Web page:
Geary Danley was not the gunman in Las Vegas who killed at least 50 people late Sunday. But for hours on the far-right Internet, would-be sleuths scoured Danley’s Facebook likes, family photographs and marital history to try to “prove” that he was.
Danley, according to an archived version of a Facebook page bearing that name, might have been married to a Marilou Danley. Police were looking for a woman by that name in the hours after the shooting, but later saidthey did not think she was involved. To name someone as a mass murderer based on that evidence would be irresponsible and dangerous. But that’s exactly what a portion of the far-right Internet did overnight.
The briefest look at the viral threads and tweets falsely naming Geary Danley as the attacker makes it easy to guess why a bunch of right-wing trolls latched on to him: His Facebook profile indicated that he might be a liberal.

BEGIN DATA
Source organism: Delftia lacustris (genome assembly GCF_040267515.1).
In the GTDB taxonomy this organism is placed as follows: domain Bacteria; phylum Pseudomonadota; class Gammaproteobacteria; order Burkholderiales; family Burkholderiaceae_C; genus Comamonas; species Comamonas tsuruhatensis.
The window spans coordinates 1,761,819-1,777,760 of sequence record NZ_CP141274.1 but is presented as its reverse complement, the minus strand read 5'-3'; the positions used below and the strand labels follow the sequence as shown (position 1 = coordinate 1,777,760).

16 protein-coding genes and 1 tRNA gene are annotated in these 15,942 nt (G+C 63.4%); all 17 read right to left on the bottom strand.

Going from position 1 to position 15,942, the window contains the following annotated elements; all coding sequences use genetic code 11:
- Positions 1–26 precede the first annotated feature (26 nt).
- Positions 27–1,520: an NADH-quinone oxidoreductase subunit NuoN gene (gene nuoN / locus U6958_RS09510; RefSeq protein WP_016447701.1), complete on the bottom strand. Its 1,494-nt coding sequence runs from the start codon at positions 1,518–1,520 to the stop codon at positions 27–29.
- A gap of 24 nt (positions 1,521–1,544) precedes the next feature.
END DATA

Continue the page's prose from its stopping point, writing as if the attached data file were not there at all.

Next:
Authorities have since identified the gunman as Stephen Paddock, 64, who was later found dead in a hotel room on the Strip. His motives remain unknown. But the fake Danley story presented a complete, desirable package to the elements of the far-right Internet that spread it. That phony story quickly embedded itself into the algorithms of Google and Facebook, where sites promoting the rumor remained at the top of the results for anyone searching for Danley’s name.